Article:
Norway’s Statoil took no prisoners in Western Gulf of Mexico Lease Sale 204, accounting for seven of the highest single bids and nearly half of the entire $289.9 million in total winning bids submitted among companies participating in the Aug. 22 sale in New Orleans, La.
Sale 204, while drawing some huge bids, fell well short of the $341 million collected by Uncle Sam in last year’s Western Gulf lease sale. Sale 200 also was the best Western Gulf showing in nine years for the number of bids submitted and the best performance in eight years for the amount of money bid.
In total, 282 bids were placed on 358 tracts in Sale 204, down from last year’s 541 bids on 381 blocks. Only 47 companies participated compared to 62 companies last year.
However, considering the U.S. Minerals Management Service reduced the Western Gulf planning area by around 20 percent, due to a general boundary reconfiguration of the U.S Gulf’s three planning areas, Sale 204 actually was a better sale than last year’s, Lars Herbst, MMS acting director for the Gulf region, told Petroleum News.
“If you compare apples to apples, in other words the same blocks that would have been offered if the size were the same in the two lease sales, then compare them to the amount of bids, this was a more successful sale,” Herbst explained.
Ultra-deepwater the focusUnlike some past sales in both the Western and Central Gulf, the high rollers this time around were focused on the “ultra-deepwater” of 5,000 feet and greater, although the relatively shallow waters of the Gulf’s continental shelf saw the return of one of the Gulf’s major players, BP Exploration and Production. BP, which previously sold all of its producing properties on the shelf, appeared to be adding to its inventory of “ultra-deep” natural gas prospects.
Still, the ultra-deepwaters of Alaminos Canyon and Keathley Canyon drew the monster bids from explorers who appeared to be in hot pursuit of the so-called Lower Tertiary, the Gulf’s hottest new play which already has led to large discoveries in both Alaminos and Keathley canyons, as well as in Walker Ridge located next door in the Central Gulf planning area.
“In the deepwater there was very high bidding related to known prospects, but there was some other general deepwater leasing that was directly related to the successes in the Lower Tertiary,” Herbst said.
Lower Tertiary proved at JackLast year’s highly anticipated production test of the Chevron-operated Jack prospect in Walker Ridge proved that the Lower Tertiary could support commercial production. Since, a group led by Shell announced the go-ahead of Alaminos Canyon’s Perdido Foldbelt hub development initially consisting of three discoveries — Great White, Silvertip and Tobago.
Statoil’s sale-high bids of $37.58 million and $27.58 million were submitted on two Alaminos Canyon blocks (810 and 811) located near the Perdido project, which will be supported by the first subsea pipelines extending so far into the Western Gulf. In fact, nine of the highest bids in the entire sale were for blocks in Alaminos and Keathley canyons.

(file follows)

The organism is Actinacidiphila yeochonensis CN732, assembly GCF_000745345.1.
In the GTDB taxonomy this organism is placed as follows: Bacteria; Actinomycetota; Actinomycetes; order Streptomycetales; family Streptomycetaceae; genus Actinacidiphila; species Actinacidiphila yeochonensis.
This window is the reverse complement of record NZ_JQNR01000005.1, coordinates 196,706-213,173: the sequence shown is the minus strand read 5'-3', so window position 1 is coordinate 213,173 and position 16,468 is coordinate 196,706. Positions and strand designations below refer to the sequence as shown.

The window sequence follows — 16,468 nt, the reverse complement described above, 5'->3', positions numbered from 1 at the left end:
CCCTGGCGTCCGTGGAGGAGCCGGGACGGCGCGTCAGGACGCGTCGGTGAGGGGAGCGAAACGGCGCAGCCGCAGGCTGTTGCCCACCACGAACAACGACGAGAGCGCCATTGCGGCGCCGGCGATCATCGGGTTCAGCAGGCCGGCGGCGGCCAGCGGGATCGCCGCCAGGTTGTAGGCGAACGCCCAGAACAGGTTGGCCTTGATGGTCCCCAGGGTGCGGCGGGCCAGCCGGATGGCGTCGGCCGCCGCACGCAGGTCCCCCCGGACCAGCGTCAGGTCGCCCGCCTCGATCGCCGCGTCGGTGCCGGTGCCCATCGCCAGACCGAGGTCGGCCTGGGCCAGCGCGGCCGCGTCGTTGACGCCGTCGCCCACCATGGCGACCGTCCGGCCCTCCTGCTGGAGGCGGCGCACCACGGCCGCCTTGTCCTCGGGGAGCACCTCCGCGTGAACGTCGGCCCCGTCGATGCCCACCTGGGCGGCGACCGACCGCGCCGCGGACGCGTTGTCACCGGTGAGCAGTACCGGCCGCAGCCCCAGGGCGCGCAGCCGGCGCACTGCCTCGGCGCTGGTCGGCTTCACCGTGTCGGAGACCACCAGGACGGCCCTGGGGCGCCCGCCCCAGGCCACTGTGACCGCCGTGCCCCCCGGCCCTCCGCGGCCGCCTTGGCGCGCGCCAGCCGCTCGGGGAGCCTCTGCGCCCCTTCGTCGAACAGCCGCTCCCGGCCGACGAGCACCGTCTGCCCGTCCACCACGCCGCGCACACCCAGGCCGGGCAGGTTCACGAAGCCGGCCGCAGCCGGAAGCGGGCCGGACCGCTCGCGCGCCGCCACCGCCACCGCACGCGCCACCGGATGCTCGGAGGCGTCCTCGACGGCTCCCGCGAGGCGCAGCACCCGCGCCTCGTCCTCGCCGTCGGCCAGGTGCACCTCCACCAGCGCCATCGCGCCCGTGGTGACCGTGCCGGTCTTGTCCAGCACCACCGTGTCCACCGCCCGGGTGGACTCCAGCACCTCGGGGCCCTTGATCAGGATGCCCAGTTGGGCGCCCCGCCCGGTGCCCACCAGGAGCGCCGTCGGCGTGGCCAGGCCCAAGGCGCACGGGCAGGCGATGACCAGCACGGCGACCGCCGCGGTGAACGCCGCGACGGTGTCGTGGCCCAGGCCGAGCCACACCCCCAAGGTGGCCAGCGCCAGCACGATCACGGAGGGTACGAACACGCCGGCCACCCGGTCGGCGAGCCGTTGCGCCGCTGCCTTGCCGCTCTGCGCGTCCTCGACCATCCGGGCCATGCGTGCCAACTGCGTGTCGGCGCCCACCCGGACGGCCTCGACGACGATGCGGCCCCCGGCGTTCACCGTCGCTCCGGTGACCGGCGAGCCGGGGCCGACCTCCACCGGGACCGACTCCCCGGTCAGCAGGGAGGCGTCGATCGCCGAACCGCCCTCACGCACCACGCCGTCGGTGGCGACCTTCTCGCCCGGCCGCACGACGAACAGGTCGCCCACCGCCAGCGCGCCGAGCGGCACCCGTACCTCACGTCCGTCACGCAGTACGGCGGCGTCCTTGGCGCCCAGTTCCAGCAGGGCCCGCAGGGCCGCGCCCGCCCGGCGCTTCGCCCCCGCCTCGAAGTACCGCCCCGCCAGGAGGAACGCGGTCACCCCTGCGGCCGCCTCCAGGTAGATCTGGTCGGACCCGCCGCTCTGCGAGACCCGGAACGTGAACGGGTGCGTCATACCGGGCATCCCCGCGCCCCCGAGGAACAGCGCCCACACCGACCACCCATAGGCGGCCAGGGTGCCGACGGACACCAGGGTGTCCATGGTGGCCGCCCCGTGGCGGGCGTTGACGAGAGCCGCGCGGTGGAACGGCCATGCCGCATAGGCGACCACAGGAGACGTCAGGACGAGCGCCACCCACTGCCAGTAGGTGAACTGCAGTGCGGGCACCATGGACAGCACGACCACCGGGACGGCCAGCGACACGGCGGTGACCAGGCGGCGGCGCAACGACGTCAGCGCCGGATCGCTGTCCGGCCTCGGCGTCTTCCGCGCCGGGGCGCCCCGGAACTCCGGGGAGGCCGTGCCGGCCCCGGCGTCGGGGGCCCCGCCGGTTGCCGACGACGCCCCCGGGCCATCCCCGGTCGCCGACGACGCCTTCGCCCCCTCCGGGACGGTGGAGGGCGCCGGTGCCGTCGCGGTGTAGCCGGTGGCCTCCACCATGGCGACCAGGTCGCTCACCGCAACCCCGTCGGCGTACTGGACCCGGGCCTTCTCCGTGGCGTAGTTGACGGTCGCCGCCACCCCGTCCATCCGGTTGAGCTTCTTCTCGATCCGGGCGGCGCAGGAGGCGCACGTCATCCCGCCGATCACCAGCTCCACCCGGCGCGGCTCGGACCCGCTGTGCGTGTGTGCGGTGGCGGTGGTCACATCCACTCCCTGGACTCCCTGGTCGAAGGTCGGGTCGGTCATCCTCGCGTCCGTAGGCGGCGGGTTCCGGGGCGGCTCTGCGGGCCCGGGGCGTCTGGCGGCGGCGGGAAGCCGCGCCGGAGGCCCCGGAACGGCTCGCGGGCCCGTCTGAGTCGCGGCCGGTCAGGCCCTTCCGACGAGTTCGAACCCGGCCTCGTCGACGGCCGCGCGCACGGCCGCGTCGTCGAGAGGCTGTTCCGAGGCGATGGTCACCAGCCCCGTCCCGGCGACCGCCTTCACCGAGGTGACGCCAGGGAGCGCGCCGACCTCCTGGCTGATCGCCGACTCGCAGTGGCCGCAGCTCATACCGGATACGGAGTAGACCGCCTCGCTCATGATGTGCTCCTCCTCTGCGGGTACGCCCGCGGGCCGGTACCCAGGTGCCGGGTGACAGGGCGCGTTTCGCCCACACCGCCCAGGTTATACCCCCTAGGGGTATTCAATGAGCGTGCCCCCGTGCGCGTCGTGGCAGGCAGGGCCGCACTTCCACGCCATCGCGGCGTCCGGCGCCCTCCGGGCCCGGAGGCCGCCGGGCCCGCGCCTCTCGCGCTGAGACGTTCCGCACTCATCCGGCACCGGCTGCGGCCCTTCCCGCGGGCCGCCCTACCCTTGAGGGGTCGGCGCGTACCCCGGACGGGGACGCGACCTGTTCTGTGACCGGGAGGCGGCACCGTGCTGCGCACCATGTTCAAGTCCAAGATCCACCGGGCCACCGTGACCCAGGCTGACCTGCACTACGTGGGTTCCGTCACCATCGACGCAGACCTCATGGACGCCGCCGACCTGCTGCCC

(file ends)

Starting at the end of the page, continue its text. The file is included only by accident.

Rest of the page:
“What we mainly make of it is that Statoil is really ready to make a presence known in the Gulf,” Herbst said. “Not that they haven’t participated in any previous sales, but they have definitely taken an interest in this lease sale, to pick up their lease inventory in the Gulf of Mexico.”
Statoil, which has become a major player in the U.S. Gulf through key acquisitions, far out-paced the field in terms of the amount of money spent in Sale 204, submitting $138.88 million to capture 33 blocks. In addition to the two highest bids in the sale, Statoil also was the apparent winner on five other top-ten blocks: Keathley Canyon block 178 ($13 million), Keathley Canyon block 136 ($11 million), Keathley Canyon block 135 ($9 million), Alaminos Canyon block 767 ($6.6 million) and Keathley Canyon block 405 ($5.2 million).
“These deepwater leases are promising acreage we look forward to develop in the years to come and they will contribute to securing our long-term commitment in the area,” said Oivind Reinertsen, senior vice president at Statoil’s office in Houston, Texas.
Devon, Petrobras in top 10Other top-10 winners in terms of highest single bids included Devon Energy and Brazil’s Petrobras, with a joint bid of $15.1 million on Keathley Canyon block 94. Devon and Petrobras, 50-50 partners in the Lower Tertiary Cascade development in Walker Ridge, teamed up on numerous blocks in Sale 204. Rounding out the top 10 high bidders were LLOG Exploration Offshore, with an $8.63 million bid on High Island Area block 138, and Bois d’Arc Properties, with a $5.71 million bid on Alaminos Canyon block 943.
BP was among the thriftier sale participants, doling out just $31.01 million in high bids for 91 blocks, including a pot load beneath the gas-prone waters of the continental shelf. Other big winners, based on the total number of high bids submitted, included: ConocoPhillips with 24 blocks ($12.34 million), Anadarko Petroleum with nine blocks ($4 million), Focus Exploration with eight blocks ($1.74 million), Hunt Oil with five blocks ($630,608), Canada’s Nexen Petroleum with four blocks ($1.41 million) and Hydro Gulf of Mexico with 12 blocks ($9.99 million). Last year Statoil acquired Hydro, greatly enhancing its deepwater position in the U.S. Gulf.